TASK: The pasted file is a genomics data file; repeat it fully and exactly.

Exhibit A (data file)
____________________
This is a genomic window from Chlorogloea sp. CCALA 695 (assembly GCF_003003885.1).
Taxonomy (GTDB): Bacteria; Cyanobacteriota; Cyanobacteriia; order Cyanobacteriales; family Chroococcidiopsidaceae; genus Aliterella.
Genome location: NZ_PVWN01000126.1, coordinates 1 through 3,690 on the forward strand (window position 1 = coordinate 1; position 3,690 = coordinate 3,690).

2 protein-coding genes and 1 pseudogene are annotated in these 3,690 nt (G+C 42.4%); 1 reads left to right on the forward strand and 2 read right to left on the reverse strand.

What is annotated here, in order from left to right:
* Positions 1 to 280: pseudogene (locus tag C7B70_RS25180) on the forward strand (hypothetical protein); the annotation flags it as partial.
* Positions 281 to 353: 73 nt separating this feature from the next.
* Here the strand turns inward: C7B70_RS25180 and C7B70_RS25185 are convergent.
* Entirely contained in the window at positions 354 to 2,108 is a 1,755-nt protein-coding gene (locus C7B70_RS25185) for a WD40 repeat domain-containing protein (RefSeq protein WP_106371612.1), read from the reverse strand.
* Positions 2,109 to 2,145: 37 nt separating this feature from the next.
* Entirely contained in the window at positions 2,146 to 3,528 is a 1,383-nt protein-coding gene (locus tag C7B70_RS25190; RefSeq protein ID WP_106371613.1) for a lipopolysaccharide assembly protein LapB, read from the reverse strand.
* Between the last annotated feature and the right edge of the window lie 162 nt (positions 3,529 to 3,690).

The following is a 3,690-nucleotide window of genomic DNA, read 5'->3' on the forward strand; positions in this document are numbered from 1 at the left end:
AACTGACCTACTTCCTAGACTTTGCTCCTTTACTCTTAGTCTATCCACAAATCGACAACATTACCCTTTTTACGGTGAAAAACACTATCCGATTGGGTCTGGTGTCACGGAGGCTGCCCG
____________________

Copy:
This is a genomic window from Chlorogloea sp. CCALA 695 (assembly GCF_003003885.1).
Taxonomy (GTDB): Bacteria; Cyanobacteriota; Cyanobacteriia; order Cyanobacteriales; family Chroococcidiopsidaceae; genus Aliterella.
Genome location: NZ_PVWN01000126.1, coordinates 1 through 3,690 on the forward strand (window position 1 = coordinate 1; position 3,690 = coordinate 3,690).

2 protein-coding genes and 1 pseudogene are annotated in these 3,690 nt (G+C 42.4%); 1 reads left to right on the forward strand and 2 read right to left on the reverse strand.

What is annotated here, in order from left to right:
* Positions 1 to 280: pseudogene (locus tag C7B70_RS25180) on the forward strand (hypothetical protein); the annotation flags it as partial.
* Positions 281 to 353: 73 nt separating this feature from the next.
* Here the strand turns inward: C7B70_RS25180 and C7B70_RS25185 are convergent.
* Entirely contained in the window at positions 354 to 2,108 is a 1,755-nt protein-coding gene (locus C7B70_RS25185) for a WD40 repeat domain-containing protein (RefSeq protein WP_106371612.1), read from the reverse strand.
* Positions 2,109 to 2,145: 37 nt separating this feature from the next.
* Entirely contained in the window at positions 2,146 to 3,528 is a 1,383-nt protein-coding gene (locus tag C7B70_RS25190; RefSeq protein ID WP_106371613.1) for a lipopolysaccharide assembly protein LapB, read from the reverse strand.
* Between the last annotated feature and the right edge of the window lie 162 nt (positions 3,529 to 3,690).

The following is a 3,690-nucleotide window of genomic DNA, read 5'->3' on the forward strand; positions in this document are numbered from 1 at the left end:
AACTGACCTACTTCCTAGACTTTGCTCCTTTACTCTTAGTCTATCCACAAATCGACAACATTACCCTTTTTACGGTGAAAAACACTATCCGATTGGGTCTGGTGTCACGGAGGCTGCCCG